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Four generalized cave levels of the Trenton-Black River in south-central Michigan are most notable because of lost circulation zones in productive field areas. The levels are herein referred to as uppermost, upper middle, lower middle, and lowermost.
The uppermost cave level extends about 250 ft (76 m) into the Trenton. It is best developed in the widest, most productive areas of Albion-Scipio, where the drill bit dropped as much as 62 ft (19 m). About 59 productive wells in Albion-Scipio lost circulation at this level.
The upper middle level includes the lower, slightly argillaceous Trenton, and the uppermost Black River formation. This level is developed to some extent in all fields, and is a common zone of solution-collapse brecciation. Because this level is collapsed, lost circulation is less common.
The lower middle level below the "Black River shale" is not penetrated by many wells in Albion-Scipio. Where penetrated, it is developed in all fields, and is the main producer in most smaller fields. About 26 wells in Albion-Scipio lost circulation at this level, with the drill bit dropping as much as 80 ft (24 m).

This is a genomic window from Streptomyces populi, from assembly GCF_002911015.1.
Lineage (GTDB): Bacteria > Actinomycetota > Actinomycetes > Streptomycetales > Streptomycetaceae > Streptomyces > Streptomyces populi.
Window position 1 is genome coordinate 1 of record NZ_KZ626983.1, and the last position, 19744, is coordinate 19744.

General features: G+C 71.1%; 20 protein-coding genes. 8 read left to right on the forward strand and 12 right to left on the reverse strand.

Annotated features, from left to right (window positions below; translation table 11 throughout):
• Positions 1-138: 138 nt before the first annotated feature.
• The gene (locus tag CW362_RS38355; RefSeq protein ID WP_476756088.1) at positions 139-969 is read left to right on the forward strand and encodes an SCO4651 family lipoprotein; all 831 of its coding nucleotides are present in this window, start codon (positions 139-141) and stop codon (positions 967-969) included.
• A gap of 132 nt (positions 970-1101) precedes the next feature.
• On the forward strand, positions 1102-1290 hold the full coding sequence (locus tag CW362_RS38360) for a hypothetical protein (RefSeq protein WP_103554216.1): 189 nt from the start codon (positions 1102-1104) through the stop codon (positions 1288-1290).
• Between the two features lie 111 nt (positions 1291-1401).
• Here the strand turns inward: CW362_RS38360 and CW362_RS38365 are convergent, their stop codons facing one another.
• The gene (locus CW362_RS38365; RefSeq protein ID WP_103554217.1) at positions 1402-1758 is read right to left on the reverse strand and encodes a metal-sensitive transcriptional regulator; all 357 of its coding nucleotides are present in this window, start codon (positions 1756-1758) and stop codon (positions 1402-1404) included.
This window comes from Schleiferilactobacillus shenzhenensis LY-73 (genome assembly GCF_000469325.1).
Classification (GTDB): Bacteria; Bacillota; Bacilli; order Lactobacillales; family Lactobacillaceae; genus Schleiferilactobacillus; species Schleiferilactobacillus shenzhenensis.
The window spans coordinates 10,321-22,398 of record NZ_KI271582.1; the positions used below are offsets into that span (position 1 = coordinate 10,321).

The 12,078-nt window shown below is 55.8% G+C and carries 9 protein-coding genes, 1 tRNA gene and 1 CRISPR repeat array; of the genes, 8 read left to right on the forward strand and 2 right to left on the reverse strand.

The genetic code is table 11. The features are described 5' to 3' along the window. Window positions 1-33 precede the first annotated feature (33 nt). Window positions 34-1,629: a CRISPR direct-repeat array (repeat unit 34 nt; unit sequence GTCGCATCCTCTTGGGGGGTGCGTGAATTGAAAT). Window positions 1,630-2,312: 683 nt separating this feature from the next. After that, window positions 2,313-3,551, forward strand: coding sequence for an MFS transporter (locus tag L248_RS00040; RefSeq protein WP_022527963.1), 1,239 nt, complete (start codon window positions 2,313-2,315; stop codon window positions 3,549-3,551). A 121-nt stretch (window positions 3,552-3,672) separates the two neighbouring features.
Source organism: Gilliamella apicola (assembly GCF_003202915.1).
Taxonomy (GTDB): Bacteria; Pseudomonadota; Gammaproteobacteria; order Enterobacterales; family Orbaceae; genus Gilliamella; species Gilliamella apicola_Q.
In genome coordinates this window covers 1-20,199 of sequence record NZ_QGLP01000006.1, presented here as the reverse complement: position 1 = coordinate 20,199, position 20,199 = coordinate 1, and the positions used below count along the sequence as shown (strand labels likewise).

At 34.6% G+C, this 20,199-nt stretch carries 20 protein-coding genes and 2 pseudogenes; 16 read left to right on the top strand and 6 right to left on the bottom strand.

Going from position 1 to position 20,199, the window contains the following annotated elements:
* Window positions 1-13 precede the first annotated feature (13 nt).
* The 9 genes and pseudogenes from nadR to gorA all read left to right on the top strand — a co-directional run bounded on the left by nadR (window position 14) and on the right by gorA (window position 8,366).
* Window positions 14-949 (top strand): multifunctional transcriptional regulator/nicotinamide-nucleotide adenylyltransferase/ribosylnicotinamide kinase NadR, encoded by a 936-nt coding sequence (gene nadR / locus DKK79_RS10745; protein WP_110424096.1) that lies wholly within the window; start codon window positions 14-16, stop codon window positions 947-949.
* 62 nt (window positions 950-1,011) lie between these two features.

The lowermost cave level extends into the Glenwood Shale. It is the most widely developed level, but is intersected by few productive holes. Only seven wells lost circulation at this level in Albion-Scipio, but the drill bit has dropped as much as 8 ft (2.4 m) in the Glenwood. This cave level effectively drained some oil from reservoirs where the oil-water contact intersects the Glenwood.
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